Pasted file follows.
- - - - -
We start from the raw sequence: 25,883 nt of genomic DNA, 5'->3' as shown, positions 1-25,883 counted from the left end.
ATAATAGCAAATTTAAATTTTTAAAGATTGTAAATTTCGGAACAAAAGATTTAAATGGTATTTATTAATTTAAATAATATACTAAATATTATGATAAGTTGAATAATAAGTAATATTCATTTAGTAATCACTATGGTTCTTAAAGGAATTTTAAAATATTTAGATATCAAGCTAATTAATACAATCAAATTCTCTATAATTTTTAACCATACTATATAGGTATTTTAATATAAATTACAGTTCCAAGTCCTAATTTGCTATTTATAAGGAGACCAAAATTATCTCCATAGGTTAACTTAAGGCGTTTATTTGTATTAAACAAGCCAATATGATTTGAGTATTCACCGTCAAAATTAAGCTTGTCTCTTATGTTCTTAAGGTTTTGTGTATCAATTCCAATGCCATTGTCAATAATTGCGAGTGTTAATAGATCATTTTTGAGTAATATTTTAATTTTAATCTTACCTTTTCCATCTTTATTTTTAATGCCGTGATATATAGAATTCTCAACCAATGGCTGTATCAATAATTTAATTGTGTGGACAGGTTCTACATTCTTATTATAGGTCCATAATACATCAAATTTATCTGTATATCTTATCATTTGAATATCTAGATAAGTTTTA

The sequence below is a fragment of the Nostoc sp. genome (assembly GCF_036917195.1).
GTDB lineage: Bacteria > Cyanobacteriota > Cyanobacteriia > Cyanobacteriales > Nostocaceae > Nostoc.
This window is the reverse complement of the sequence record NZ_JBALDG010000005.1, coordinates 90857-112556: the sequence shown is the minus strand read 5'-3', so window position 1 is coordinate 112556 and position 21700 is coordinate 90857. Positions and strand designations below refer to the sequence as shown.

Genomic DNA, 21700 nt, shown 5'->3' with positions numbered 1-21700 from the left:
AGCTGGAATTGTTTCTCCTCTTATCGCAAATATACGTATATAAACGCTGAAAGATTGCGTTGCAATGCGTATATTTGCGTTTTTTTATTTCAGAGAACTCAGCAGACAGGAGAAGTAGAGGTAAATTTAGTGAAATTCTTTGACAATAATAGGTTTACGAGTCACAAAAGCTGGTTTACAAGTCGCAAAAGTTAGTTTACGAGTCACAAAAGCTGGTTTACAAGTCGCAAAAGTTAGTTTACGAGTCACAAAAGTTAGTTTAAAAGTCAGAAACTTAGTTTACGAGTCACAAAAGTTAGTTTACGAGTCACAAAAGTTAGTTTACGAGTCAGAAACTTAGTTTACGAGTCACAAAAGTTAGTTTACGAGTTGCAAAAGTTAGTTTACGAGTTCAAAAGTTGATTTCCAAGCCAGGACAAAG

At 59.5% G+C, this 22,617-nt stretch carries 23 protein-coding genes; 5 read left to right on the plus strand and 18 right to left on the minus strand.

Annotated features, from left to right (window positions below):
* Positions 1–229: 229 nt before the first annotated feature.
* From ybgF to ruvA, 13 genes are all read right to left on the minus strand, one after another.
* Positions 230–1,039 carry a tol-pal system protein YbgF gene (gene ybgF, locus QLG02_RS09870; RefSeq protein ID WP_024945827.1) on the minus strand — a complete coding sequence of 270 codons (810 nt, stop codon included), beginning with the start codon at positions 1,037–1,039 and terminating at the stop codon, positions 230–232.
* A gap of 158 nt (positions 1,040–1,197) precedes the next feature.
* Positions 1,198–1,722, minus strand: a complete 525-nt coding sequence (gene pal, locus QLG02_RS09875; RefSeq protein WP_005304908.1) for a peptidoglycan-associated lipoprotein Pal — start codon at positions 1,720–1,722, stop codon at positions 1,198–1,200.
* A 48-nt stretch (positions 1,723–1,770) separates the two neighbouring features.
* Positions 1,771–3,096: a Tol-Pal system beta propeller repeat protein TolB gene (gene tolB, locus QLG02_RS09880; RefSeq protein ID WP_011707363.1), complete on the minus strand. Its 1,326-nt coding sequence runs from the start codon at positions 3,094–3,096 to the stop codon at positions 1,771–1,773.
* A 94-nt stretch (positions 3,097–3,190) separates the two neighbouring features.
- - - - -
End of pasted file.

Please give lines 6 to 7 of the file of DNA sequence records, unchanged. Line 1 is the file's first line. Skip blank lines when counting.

Genomic DNA, 21700 nt, shown 5'->3' with positions numbered 1-21700 from the left:
AGCTGGAATTGTTTCTCCTCTTATCGCAAATATACGTATATAAACGCTGAAAGATTGCGTTGCAATGCGTATATTTGCGTTTTTTTATTTCAGAGAACTCAGCAGACAGGAGAAGTAGAGGTAAATTTAGTGAAATTCTTTGACAATAATAGGTTTACGAGTCACAAAAGCTGGTTTACAAGTCGCAAAAGTTAGTTTACGAGTCACAAAAGCTGGTTTACAAGTCGCAAAAGTTAGTTTACGAGTCACAAAAGTTAGTTTAAAAGTCAGAAACTTAGTTTACGAGTCACAAAAGTTAGTTTACGAGTCACAAAAGTTAGTTTACGAGTCAGAAACTTAGTTTACGAGTCACAAAAGTTAGTTTACGAGTTGCAAAAGTTAGTTTACGAGTTCAAAAGTTGATTTCCAAGCCAGGACAAAG